The number of deaths by drug overdose this year both locally and nationally has outpaced last year, and experts are concerned the deaths won’t slow down.
Almost 300 people have died of a drug overdose in Montgomery County this year through October, according to preliminary data from Dayton and Montgomery County Public Health. Butler County reported 151 overdose deaths and 63 have been confirmed in Clark County during the 10-month span.
Health officials suspect the cause of the increase can be attributed to fentanyl in street drugs and the effects of the coronavirus pandemic.
Credit: Chris Stewart
Credit: Chris Stewart
“People don’t know that fentanyl is in there and they overdose when they take the drug,” Dayton and Montgomery County Public Health Spokesman Dan Suffoletto said. “Also, due to the pandemic, the regular support system that people may have had has been disrupted. They may have lost contact with their support group or support person.”
Montgomery County’s 299 overdose deaths are up 5% compared to 2020 when there were 277 during the same time period. In 2019, there were 232 deaths from January to October and in 2017 overdose deaths reached a high of 500 in the 10-month span.
The number of monthly overdose deaths in Montgomery County has remained mostly steady. The lowest month recorded, according to preliminary Montgomery County data, was June with 24 deaths and the month with the most deaths was January with 34.
There have been eight overdose deaths in November.
“Even though there has been a lot of attention to the COVID-19 pandemic and that in itself has caused a lot of hospitalizations and deaths, the problem of overdoes in our community and the nation continues and the work being done collaboratively needs to remain a focus,” Suffoletto said.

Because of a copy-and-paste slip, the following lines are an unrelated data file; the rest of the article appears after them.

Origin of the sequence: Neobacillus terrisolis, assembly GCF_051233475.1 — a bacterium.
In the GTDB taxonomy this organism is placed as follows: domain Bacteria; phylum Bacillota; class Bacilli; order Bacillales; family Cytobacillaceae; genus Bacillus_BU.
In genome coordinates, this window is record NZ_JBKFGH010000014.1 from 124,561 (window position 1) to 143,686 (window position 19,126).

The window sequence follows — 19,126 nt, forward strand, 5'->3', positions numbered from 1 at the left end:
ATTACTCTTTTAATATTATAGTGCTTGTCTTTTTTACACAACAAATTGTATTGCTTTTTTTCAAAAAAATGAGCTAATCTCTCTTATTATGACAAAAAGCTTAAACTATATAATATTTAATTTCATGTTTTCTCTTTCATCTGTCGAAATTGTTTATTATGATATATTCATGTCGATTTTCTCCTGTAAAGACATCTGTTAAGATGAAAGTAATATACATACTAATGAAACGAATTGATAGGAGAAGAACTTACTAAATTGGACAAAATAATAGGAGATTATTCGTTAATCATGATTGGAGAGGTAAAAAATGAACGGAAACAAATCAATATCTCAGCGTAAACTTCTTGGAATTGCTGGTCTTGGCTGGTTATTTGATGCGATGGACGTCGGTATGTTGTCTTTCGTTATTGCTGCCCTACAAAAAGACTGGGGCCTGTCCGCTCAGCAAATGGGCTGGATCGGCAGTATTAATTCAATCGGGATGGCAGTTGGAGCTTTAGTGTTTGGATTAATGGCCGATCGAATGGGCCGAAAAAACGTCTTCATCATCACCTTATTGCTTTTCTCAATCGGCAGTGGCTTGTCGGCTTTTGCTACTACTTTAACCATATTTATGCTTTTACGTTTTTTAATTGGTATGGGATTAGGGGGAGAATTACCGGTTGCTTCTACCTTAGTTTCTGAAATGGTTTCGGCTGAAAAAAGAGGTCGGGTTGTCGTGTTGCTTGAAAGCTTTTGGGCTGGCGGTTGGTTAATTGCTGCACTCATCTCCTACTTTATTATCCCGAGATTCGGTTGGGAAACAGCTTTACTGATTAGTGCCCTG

He said the health department continues to work with community partners and is expanding its outreach team to get people in need connected to help available in the community. He said the outreach team will connect with people in hospital systems that have experienced overdose deaths to get them help.
Also, there are peer supporters, people who experienced addiction themselves who are now in recovery and working to help others. Anyone suffering from addiction and needs assistance can call the health department at 937-225-5700 for assistance or they can also contact ADAMHS at 937-443-0416.
Butler County Coroner statistics show there were 177 overdose deaths in 2020, up from 159 the previous year. The five-year-high came in 2017, when 232 people died.
Coroner spokesman Martin Schneider said about 85% of drug overdoses his department sees involve fentanyl.
“Additionally, methamphetamine has become much more common in our cases which was seen in 38% of our cases,” Schneider said. “In several of these, there is overlap in which both methamphtamine and fentanyl are found.”
In Clark County, there were 53 overdose deaths in the county last year. In 2019, there were 52 and in 2018 there were 65, Clark County Coroner Susan Brown said.
Clark County saw 104 deaths in 2017.
Nationally, the Centers for Disease Control and Prevention estimated that 100,300 Americans died of drug overdoses from May 2020 to April 2021. It’s not an official count. It can take many months for death investigations involving drug fatalities to become final, so the agency made the estimate based on 98,000 reports it has received so far.
The CDC previously reported there were about 93,000 overdose deaths in 2020, the highest number recorded in a calendar year. Robert Anderson, the CDC’s chief of mortality statistics, said the 2021 tally is likely to surpass 100,000.
The new data shows many of the deaths involve illicit fentanyl, a highly lethal opioid that five years ago surpassed heroin as the type of drug involved in the most overdose deaths. Dealers have mixed fentanyl with other drugs — one reason that deaths from methamphetamines and cocaine also are rising.
The Associated Press and staff writer Denise Callahan contributed to this report
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